Libraries around the world offer storytime for their young patrons. Storytime provides many benefits to children:
- Stories help develop a child's imagination.
- Stories help a child discover new ideas.
- Stories help nurture a child's listening abilities.
- Stories help children comprehend the world around them.
- Stories expose children to a larger vocabulary than the spoken word.
- Stories introduce and reinforce concepts such as colors, shapes, letters, etc.
- Stories encourage a love of reading.
- Storytime encourages families to come to the library and check out materials.
- Storytime introduces authors and illustrators to families in a fun way.
- Storytime models good oral reading skills for parents and caregivers to follow.
- Storytime can help children become successful readers and learners.
- Storytime introduces songs, finger plays and nursery rhymes to parents that can be enjoyed at home.
- Story time creates a social opportunity for parents and caregivers.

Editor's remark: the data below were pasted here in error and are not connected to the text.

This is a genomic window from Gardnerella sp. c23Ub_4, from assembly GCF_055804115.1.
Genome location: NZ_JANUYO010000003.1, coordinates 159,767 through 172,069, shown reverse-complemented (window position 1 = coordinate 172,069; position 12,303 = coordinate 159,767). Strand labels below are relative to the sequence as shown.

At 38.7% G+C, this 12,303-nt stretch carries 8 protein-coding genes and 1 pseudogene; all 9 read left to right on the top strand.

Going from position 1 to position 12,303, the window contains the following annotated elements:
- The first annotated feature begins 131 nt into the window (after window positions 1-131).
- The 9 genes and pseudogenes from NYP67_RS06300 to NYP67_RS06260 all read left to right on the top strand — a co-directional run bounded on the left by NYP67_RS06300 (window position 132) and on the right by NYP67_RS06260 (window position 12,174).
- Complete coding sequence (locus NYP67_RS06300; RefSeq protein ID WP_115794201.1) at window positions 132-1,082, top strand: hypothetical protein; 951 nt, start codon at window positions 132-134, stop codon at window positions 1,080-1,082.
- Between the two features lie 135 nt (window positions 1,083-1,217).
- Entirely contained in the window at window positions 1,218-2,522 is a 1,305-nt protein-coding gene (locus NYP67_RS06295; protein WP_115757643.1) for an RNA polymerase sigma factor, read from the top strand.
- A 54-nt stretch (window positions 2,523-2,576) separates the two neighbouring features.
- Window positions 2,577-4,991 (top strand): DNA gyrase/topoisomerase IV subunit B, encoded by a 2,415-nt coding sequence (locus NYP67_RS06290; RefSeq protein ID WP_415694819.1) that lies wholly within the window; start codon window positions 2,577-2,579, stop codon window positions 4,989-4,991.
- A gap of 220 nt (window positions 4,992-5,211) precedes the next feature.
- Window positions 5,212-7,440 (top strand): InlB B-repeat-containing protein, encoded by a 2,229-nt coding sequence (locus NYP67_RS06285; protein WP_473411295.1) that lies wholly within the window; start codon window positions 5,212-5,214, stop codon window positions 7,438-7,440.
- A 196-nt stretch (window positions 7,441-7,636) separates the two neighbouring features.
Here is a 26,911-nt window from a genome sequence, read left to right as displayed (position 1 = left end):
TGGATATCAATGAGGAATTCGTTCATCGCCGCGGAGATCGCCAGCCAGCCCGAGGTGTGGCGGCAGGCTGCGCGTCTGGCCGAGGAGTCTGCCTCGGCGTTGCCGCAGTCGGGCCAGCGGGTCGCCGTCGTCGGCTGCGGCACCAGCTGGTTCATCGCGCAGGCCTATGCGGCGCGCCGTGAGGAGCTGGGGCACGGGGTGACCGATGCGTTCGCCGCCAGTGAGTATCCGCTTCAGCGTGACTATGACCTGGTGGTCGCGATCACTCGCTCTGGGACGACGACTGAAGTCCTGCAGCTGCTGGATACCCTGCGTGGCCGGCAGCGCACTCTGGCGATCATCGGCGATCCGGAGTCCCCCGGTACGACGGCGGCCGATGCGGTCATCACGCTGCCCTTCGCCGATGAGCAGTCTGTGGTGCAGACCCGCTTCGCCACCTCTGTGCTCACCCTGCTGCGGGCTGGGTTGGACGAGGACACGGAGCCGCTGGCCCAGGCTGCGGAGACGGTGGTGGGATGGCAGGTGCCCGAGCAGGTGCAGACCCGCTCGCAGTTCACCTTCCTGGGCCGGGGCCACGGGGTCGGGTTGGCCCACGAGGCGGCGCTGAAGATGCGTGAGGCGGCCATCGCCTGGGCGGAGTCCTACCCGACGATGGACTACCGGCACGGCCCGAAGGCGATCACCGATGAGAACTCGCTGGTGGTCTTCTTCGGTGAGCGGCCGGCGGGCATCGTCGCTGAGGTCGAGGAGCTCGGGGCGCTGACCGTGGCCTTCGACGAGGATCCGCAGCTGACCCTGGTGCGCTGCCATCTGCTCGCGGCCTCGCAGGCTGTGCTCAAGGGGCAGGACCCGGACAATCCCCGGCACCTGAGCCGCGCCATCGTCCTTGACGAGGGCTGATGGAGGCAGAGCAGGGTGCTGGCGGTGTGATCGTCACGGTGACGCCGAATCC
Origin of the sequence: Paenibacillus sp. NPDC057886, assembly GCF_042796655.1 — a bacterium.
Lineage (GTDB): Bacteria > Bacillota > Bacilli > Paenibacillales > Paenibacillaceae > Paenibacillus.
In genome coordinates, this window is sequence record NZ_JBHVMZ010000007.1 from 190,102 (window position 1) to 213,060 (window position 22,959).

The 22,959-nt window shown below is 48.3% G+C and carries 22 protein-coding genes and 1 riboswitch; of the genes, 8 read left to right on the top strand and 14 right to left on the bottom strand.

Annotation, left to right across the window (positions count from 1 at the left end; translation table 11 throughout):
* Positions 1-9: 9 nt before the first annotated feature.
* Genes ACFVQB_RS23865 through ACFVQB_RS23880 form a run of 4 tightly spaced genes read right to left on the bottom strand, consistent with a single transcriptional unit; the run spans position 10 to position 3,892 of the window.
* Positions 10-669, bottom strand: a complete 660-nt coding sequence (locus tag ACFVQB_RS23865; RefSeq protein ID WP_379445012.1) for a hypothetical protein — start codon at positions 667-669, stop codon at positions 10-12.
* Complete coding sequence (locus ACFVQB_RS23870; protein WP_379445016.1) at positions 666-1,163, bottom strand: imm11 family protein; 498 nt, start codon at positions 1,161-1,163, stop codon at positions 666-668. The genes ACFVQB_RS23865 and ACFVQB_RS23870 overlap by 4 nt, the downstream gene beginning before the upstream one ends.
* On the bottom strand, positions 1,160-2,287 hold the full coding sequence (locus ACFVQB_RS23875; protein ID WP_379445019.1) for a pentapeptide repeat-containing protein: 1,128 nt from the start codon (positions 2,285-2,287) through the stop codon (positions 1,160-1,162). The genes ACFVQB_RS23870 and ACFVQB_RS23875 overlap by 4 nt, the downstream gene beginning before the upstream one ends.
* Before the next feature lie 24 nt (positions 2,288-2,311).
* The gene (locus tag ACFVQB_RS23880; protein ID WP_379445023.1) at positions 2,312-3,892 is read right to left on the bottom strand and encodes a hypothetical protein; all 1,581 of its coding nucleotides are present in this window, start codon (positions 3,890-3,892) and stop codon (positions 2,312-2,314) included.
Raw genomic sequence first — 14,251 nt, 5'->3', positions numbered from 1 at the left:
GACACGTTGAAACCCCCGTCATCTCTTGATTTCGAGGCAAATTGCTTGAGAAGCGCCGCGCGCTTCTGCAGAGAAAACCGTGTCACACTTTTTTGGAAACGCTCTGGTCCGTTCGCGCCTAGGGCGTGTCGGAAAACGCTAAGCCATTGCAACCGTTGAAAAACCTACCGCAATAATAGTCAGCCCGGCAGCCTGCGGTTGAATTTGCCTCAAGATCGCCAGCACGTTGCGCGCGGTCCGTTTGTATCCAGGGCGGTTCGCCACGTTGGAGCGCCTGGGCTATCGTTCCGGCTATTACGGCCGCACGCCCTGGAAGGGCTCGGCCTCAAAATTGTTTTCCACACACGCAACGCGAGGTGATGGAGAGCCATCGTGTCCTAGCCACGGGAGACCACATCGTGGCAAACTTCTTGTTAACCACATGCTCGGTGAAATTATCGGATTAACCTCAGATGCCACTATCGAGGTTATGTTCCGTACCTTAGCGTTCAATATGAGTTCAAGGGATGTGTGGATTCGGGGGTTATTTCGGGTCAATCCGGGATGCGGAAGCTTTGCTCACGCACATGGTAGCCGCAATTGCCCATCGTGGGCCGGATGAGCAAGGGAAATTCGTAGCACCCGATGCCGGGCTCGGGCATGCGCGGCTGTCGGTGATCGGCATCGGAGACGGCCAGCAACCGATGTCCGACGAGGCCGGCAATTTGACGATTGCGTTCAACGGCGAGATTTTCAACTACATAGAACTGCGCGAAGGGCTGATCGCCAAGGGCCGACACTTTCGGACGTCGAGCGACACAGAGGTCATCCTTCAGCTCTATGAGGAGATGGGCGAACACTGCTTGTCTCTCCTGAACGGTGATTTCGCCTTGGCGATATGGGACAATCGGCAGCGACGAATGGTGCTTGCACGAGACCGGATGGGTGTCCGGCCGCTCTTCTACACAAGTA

Traditional storytimes almost always incorporate fingerplays and songs as well as books. Benefits of these components include:
- Songs can add fun, variety and movement to storytime.
- Song help break up words into syllables for children to hear.
- Songs allow children the opportunity to get up and move.
- Songs help children stay focused.
- Listening skills are sharpened.
- Fingerplays help children learn about concepts such as numbers, size, shapes, direction, and color.
- Fingerplays teach sequencing.
- Fingerplays build coordination and strength in small and large muscle groups.
- Fingerplays help create a positive self-image for children. Children learn that their minds and bodies contain a whole world of possibilities.
- Fingerplays help children socialize with one another. They are a way of doing something "separately together".
- Fingerplays are multicultural and have been passed down from generation to generation.
- Fingerplays can be adapted to other activities such as flannel board stories, puppet shows, and music.